Film Review: All Quiet on the Western Front


By Matthew Moorcroft

Strong Recommendation

  • Directed by Edward Berger
  • Starring Felix Kammerer, Albrecht Schuch, Moritz Klaus, Daniel Bruhl
  • R

The original All Quiet on the Western Front is commonly cited as the first great American anti-war film, a sentiment that hasn’t really gone away as it ended up becoming America’s only really great anti-war film until Saving Private Ryan. And even then, including that film, the tendency to showcase war as horrific but also a necessary evil hasn’t gone away. A post-Nazi world will do that, though, and the original book that All Quiet on the Western Front is based on was written prior to the advent of the Third Reich and World War II so any modern adaptation of the book would have to contend with that eventual history.

As such, All Quiet on the Western Front, while mostly following the beats of the story, is a much different adaptation then prior versions, opting to hone in as equally on the mechanics of war just as much as the actual horrors itself. Do not get me wrong – All Quiet on the Western Front does not fuck around, nor does it want to. It puts you basically in the thick of it almost immediately and there is very little in the way of actual breathing room, instead replaced by a constant sense of dread and fear. Each gunshot, every step, and each small little movement is just pure despair. There is no escape from the front lines.

And yet we see the “fat pigs” as the soldiers call them in their castles, their trains, their buildings. While the young men go to die, the old men deliberate. What was once a story about the horrific causalities that war becomes a condemnation of power structures at large and their inability to see past their own egos – something only a modern recontextualization could do with the realization that World War II ended up happening. Erich Maria Remarque’s original book ended up falling on deaf ears, nothing changed. And even today we are still facing this as the war in Ukraine continues and before the conflicts in Syria and the Iraq War and you start to ask yourself what is really the point? The film even begins and ends the same – a soldier asked for collections of dog tags. The deaths just pile up, and nobody cares.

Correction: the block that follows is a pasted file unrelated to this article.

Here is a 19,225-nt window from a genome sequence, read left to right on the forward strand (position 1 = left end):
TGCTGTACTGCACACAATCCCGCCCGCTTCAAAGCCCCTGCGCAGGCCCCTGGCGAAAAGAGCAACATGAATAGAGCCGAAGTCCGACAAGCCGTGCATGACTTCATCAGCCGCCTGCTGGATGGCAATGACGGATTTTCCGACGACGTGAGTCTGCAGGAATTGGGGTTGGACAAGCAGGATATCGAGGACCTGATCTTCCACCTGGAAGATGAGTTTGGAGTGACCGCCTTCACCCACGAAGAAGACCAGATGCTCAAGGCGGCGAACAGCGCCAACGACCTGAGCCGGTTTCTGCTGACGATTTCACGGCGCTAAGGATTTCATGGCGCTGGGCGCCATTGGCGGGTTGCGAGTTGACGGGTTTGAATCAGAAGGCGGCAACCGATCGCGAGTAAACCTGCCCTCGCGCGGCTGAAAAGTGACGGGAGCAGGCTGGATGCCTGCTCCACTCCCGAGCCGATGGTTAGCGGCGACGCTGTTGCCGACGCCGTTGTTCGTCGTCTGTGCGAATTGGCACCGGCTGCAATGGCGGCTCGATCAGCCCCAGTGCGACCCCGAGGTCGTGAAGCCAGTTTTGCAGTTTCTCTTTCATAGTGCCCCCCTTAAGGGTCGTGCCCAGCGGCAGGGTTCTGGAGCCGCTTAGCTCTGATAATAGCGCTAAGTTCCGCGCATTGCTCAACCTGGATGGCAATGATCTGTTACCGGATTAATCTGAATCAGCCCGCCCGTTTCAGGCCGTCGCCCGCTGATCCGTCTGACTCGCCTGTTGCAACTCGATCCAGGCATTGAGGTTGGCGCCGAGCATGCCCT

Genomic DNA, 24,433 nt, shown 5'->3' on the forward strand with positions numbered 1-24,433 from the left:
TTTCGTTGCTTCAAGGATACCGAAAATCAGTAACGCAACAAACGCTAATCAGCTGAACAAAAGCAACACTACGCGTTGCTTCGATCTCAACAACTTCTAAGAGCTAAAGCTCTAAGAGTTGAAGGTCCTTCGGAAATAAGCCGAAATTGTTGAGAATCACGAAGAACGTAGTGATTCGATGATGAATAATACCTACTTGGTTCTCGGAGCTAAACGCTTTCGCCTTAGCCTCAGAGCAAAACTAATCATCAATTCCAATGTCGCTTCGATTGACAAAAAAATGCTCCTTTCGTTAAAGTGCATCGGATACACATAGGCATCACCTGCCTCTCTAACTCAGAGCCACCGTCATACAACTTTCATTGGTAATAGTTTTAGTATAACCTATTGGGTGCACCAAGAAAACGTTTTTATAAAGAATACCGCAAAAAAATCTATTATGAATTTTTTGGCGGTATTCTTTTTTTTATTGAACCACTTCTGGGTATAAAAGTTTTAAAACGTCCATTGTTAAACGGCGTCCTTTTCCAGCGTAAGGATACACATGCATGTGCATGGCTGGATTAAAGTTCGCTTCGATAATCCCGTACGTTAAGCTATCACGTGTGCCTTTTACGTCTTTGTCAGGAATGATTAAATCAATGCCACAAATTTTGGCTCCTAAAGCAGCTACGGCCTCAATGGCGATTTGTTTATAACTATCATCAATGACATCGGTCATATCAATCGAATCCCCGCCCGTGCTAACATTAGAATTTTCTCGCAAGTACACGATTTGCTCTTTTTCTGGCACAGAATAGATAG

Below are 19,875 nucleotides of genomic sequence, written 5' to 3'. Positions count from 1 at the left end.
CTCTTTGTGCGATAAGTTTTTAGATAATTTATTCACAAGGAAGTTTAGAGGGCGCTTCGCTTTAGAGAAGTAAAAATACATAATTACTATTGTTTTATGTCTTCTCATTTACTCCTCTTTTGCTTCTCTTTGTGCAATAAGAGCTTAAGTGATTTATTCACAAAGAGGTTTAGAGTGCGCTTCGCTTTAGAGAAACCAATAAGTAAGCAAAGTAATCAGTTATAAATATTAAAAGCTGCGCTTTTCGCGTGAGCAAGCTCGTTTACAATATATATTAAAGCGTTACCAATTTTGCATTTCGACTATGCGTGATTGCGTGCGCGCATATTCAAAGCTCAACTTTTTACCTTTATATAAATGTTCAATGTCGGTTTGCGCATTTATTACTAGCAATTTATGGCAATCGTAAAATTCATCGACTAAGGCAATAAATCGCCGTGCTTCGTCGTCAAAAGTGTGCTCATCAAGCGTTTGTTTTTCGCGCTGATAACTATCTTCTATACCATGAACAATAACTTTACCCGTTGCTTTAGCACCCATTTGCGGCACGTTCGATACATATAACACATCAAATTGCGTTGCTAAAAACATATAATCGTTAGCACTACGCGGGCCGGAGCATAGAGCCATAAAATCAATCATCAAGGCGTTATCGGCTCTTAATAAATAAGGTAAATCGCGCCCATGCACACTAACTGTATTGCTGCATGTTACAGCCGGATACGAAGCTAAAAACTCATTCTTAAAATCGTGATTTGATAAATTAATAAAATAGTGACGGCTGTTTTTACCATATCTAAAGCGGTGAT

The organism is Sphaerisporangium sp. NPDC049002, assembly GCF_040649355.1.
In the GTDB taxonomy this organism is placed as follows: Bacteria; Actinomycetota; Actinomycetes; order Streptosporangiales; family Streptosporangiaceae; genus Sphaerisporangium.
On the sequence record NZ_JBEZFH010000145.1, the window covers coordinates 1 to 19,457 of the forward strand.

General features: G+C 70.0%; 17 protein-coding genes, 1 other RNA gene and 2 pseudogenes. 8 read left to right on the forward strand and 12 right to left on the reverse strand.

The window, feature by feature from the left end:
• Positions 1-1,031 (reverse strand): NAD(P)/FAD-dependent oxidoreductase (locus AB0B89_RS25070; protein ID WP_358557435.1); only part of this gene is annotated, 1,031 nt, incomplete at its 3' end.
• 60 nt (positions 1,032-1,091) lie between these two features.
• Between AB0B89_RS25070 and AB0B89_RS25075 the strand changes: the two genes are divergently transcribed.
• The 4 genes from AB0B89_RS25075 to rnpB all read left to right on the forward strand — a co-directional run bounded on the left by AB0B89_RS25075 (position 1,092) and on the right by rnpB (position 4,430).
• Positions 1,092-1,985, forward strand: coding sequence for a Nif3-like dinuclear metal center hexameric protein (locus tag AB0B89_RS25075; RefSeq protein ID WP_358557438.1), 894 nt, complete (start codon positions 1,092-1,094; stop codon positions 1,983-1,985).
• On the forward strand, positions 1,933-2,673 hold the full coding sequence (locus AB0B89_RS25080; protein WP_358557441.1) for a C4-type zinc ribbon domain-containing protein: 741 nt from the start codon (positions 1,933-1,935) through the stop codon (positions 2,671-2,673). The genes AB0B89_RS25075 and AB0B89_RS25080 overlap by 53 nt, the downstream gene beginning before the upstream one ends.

Edward Berger, a relative unknown here in North America but a prominent figure in Germany, tackles his first real big budget effort with ease. From the first wide shot to the last, each frame of this just looks immaculate, and it sounds great too. A droning, almost dull noise characterizes Volker Bertelmann’s score and the immense sound work on display from all the technical proceeding make this a truly well crafted picture, and if anything the film’s wizardry behind the scenes makes this retelling worth the effort. It’s easy to write off these films technically due to them having been done so many times but it’s also when done right, it’s done right and this is how you do it.

The obvious standout here is newcomer Felix Kammerer, who has to run the gambit of emotions from excited to outright catanionic, but the real MVP might be Albrecht Schuch whose empathetic portrayal of Kat, the older grizzled mentor and friend of our lead Paul, makes the inevitability of the war all the more tragic. Daniel Bruhl is mostly relegated to subplots about the armistice but still brings a necessary gravitas, and it’s in those sections the film is able to find a great juxtaposition between the rich and the poor, the power and the powerless.

And while it remains to be seen if the film makes a splash beyond simply being yet the second stellar adaptation of a stellar novel, as it remains, it’s one of the best audio-visual feasts of the year. It’s impactful in the right ways, leaving you roughed up and shaking, but it’s a perfect encapsulation as to why this story deserves to keep being told over and over again. Great stuff across the board on this one.


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